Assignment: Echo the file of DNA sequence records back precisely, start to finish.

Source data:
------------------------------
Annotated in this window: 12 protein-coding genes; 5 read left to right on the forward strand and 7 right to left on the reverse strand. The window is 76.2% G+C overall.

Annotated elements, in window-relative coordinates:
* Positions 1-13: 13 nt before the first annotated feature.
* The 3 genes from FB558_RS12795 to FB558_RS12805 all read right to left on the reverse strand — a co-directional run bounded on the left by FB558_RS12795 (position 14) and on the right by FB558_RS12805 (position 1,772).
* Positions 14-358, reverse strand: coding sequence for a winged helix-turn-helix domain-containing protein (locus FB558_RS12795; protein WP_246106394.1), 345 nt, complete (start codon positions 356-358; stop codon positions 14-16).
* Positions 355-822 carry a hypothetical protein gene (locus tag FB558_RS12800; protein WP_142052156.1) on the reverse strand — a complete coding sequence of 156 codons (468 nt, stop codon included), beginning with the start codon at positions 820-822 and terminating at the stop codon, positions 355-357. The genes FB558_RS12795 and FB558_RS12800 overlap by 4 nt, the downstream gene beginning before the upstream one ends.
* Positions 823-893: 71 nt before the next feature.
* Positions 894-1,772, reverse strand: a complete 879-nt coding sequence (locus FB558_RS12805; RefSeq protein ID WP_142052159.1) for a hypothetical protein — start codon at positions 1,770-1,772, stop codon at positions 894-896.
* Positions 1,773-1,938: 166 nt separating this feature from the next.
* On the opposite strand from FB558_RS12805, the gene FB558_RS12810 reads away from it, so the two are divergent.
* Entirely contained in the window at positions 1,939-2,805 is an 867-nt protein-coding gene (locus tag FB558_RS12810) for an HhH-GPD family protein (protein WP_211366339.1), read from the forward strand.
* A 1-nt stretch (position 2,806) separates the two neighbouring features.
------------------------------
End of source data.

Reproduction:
Annotated in this window: 12 protein-coding genes; 5 read left to right on the forward strand and 7 right to left on the reverse strand. The window is 76.2% G+C overall.

Annotated elements, in window-relative coordinates:
* Positions 1-13: 13 nt before the first annotated feature.
* The 3 genes from FB558_RS12795 to FB558_RS12805 all read right to left on the reverse strand — a co-directional run bounded on the left by FB558_RS12795 (position 14) and on the right by FB558_RS12805 (position 1,772).
* Positions 14-358, reverse strand: coding sequence for a winged helix-turn-helix domain-containing protein (locus FB558_RS12795; protein WP_246106394.1), 345 nt, complete (start codon positions 356-358; stop codon positions 14-16).
* Positions 355-822 carry a hypothetical protein gene (locus tag FB558_RS12800; protein WP_142052156.1) on the reverse strand — a complete coding sequence of 156 codons (468 nt, stop codon included), beginning with the start codon at positions 820-822 and terminating at the stop codon, positions 355-357. The genes FB558_RS12795 and FB558_RS12800 overlap by 4 nt, the downstream gene beginning before the upstream one ends.
* Positions 823-893: 71 nt before the next feature.
* Positions 894-1,772, reverse strand: a complete 879-nt coding sequence (locus FB558_RS12805; RefSeq protein ID WP_142052159.1) for a hypothetical protein — start codon at positions 1,770-1,772, stop codon at positions 894-896.
* Positions 1,773-1,938: 166 nt separating this feature from the next.
* On the opposite strand from FB558_RS12805, the gene FB558_RS12810 reads away from it, so the two are divergent.
* Entirely contained in the window at positions 1,939-2,805 is an 867-nt protein-coding gene (locus tag FB558_RS12810) for an HhH-GPD family protein (protein WP_211366339.1), read from the forward strand.
* A 1-nt stretch (position 2,806) separates the two neighbouring features.